When Zika came to Florida this summer, the government launched an aerial attack. Planes flew over Miami, spraying a mist of insecticide over the neighborhoods where the virus was spreading. Attacks from above were supplemented with boots (and trucks) on the ground, where people sprayed certain chemicals to target the adult Aedes aegypti mosquitoes that carry Zika, and others to target their larvae.
All that spraying is an impressive show of force, but a recent study calls into question just how well it works. In a meta-review published in PLOS Neglected Tropical Diseases, researchers at the University of East Anglia (UEA), in the United Kingdom, studied the effectiveness of different methods control Aedes aegypti.
In addition to chemicals, the researchers looked at education efforts, biological methods (like the use of animals that eat mosquito larvae), and combinations of the three. They found that, overall, there isn’t a lot of good evidence out there for any of these methods—which isn’t to say that they can’t work, just that they haven’t been well-studied.
A lot of the research they reviewed was in the form of a before-and-after study, looking at the changes in one place after using one of these methods. It would be better to compare different communities over the same time period—some that got the intervention and some that didn’t, says Paul Hunter, a professor of health protection at UEA, and an author on the study.
But, based on the evidence they have, Hunter says the most effective way to fight the mosquitoes is to remove their breeding sites. Aedes aegypti are hardy little bugs, who can breed in even the smallest amounts of standing water. That means that any standing water near people’s homes puts them at risk. So education campaigns that teach people how to make Zika-free zones around their houses are the best bet. For example, earlier this year in Brazil, soldiers went door-to-door, handing out leaflets.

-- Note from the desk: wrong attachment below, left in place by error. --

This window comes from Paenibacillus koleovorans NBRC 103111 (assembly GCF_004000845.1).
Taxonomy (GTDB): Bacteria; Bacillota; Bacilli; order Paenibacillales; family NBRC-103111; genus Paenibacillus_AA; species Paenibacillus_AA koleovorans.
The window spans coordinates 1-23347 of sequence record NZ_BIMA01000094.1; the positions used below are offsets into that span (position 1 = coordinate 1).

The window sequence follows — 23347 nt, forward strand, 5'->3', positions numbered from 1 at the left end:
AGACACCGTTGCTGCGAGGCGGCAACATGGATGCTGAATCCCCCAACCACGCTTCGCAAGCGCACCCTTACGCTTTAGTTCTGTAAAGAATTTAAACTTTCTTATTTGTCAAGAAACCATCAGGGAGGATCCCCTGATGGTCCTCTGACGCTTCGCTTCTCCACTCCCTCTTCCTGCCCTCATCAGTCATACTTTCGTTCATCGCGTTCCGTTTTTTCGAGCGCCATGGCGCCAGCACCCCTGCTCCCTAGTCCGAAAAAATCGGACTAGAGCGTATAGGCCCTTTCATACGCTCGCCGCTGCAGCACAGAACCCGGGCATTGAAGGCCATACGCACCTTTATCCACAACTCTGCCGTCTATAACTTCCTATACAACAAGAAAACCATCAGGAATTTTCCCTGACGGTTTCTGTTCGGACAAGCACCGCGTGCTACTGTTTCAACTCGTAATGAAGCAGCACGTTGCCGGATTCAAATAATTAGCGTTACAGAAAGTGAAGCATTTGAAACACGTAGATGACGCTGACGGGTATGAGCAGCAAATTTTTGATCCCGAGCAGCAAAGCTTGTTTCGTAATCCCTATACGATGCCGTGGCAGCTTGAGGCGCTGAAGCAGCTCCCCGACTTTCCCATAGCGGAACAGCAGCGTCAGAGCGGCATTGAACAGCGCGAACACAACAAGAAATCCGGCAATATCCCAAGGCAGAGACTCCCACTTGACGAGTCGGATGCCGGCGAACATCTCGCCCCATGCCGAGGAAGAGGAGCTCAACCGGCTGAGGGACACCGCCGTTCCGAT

Of course, for worried citizens, that isn’t as visually impressive of a strategy as people in fumigation suits tromping out to fight the mosquitoes, or planes blanketing neighborhoods with chemical mist. The World Health Organization also comes down on the side of removing standing water, writing somewhat sassily that “although fogging to kill adult mosquitoes provides the most visible evidence that a government is taking action, WHO stresses that the elimination of mosquito breeding sites is the most effective intervention for protecting populations.”
Insecticides, both those sprayed and those added to water to fight larvae, are effective, but not particularly sustainable, Hunter says. “For a few days afterward, they’re brilliant, and then the mosquitoes come back.” So the chemicals need to be applied regularly to make a long-term difference. Biological methods, the researchers found, seem to work a little better.
Peter Hotez, the dean of the National School of Tropical Medicine at Baylor College of Medicine, favors an integrative strategy. “Chemical methods can be highly effective with a proven track record,” he wrote in an email. “But they are also highly labor intensive and need improvement.” Some biological methods, like genetically modified mosquitoes or Wolbachia, the bacterium that prevents Aedes aegypti from spreading Zika and other diseases, “may represent the future,” Hotez writes, “but it does not mean we need to abandon the old, at least just yet. I think the point is, it can’t be either-or.”
There’s also a more worrying complication of chemical methods that some of the research Hunter and his colleagues reviewed pointed to: Chemical spraying may make people complacent. “People think, ‘I don’t need to worry about removing breeding sites, because, hey, it’s been sprayed so everything’s going to be fine,’” Hunter says.
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